Smart contracts: how ‘smart’ are they really?
The term ‘smart contract’ was created in 1996 by computer scientist and lawyer Nick Szabo during his research into digital currency. In a nutshell, they are contracts in which terms are encoded in computer code rather than legal language.
The code defines what happens when particular conditions are met and then automatically performs certain actions when those conditions are fulfilled. A universal example of a smart contract is a vending machine, which contains simple hardcoded rules to enable it to perform certain actions.
In the modern world smart contracts are being created using blockchain. Blockchain is best known as the technology behind digital currency Bitcoin, although its uses extend to a wide range of industries, such as pharmaceuticals and financial services. Essentially, it is a digital network made up of blocks containing records of transactions, chained together through a common set of coded rules. When there is a triggering event, the contract executes itself according to the coded rules.
Combining smart contracts with blockchain can streamline and automate processes and, unlike traditional contracts, eliminate or reduce the need for intermediaries and physical documents. However, there is debate as to whether smart contracts are legally binding and enforceable. This issue goes right to the heart of contract law which states that for a contract to be legally binding there must be, amongst other things, an offer, acceptance and certainty of terms. Some argue that there is no offer and acceptance because the execution of the contract is a unilateral act, and no certainty of terms because smart contracts are too short to include all of the terms between parties.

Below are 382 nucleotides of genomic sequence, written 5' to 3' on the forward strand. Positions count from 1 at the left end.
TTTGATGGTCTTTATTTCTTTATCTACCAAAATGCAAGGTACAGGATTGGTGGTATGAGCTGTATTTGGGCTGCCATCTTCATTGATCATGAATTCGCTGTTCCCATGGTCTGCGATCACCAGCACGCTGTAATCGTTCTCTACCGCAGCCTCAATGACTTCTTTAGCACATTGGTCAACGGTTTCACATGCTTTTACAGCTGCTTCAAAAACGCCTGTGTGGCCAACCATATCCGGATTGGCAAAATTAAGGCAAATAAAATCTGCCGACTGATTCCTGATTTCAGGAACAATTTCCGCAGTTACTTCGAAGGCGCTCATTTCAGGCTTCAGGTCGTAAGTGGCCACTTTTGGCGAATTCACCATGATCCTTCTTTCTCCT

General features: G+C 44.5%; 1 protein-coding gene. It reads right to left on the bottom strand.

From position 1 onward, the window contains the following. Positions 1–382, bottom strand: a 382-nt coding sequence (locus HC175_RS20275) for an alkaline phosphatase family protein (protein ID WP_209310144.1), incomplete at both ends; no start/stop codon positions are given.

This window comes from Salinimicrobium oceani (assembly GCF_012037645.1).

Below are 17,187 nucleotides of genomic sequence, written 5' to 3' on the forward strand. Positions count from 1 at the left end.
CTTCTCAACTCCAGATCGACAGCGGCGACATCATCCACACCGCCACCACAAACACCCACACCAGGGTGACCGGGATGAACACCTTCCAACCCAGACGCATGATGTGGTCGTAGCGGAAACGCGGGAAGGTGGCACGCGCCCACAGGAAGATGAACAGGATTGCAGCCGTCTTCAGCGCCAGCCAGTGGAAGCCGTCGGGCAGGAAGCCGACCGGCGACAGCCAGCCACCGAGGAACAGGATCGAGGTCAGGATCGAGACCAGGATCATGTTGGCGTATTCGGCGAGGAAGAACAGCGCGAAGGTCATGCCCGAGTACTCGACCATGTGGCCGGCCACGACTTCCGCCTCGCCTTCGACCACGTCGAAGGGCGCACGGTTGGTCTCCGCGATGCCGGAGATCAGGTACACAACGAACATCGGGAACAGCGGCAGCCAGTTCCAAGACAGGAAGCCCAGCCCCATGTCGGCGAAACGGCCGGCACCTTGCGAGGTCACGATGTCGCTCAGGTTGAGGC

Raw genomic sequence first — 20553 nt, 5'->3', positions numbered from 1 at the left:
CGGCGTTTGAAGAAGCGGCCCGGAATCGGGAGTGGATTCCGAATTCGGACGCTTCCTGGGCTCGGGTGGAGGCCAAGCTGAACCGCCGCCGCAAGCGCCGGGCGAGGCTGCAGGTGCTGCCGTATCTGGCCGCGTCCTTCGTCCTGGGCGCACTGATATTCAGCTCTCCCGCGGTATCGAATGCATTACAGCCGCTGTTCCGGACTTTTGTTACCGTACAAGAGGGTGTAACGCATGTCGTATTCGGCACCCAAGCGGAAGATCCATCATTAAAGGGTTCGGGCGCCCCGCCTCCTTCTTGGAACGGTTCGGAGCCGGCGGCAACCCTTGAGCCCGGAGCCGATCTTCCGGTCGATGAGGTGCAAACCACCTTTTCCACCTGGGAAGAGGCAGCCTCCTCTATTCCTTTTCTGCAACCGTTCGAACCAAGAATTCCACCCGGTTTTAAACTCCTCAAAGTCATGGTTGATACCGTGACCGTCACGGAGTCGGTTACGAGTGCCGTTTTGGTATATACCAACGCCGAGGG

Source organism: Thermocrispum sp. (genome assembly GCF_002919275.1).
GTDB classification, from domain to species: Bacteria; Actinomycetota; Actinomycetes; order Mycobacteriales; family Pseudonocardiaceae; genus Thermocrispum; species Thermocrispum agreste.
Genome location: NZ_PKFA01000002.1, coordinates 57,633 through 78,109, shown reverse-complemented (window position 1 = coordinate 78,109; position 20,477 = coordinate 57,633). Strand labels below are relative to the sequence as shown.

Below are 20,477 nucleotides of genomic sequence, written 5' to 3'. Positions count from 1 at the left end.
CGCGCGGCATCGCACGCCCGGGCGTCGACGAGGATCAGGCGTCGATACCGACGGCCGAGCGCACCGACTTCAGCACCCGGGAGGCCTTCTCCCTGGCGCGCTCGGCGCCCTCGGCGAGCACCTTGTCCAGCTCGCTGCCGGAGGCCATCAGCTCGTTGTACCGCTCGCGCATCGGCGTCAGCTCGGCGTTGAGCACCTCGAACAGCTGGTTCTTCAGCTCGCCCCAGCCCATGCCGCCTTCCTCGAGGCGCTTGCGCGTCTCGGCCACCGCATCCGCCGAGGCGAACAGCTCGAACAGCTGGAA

There is also the fact that in drafting traditional contracts, lawyers can use subtle legal phrases to qualify certain contractual terms. The computer code in smart contracts is made up of hard-and-fast rules and incapable of subjective human intervention.
As for the future, technologically, smart contracts are dependent on the blockchain with which they interact, and this technology is still in its infancy. Legally, smart contract technology will need to be supported by the English legal framework and this will require a substantial review.
Sophie Martyn works in our Legal 500-rated corporate & commercial team. She has general corporate & commercial experience with a particular interest in advising family businesses, LLPs and start-ups. With a background in science, she is naturally analytical in her approach.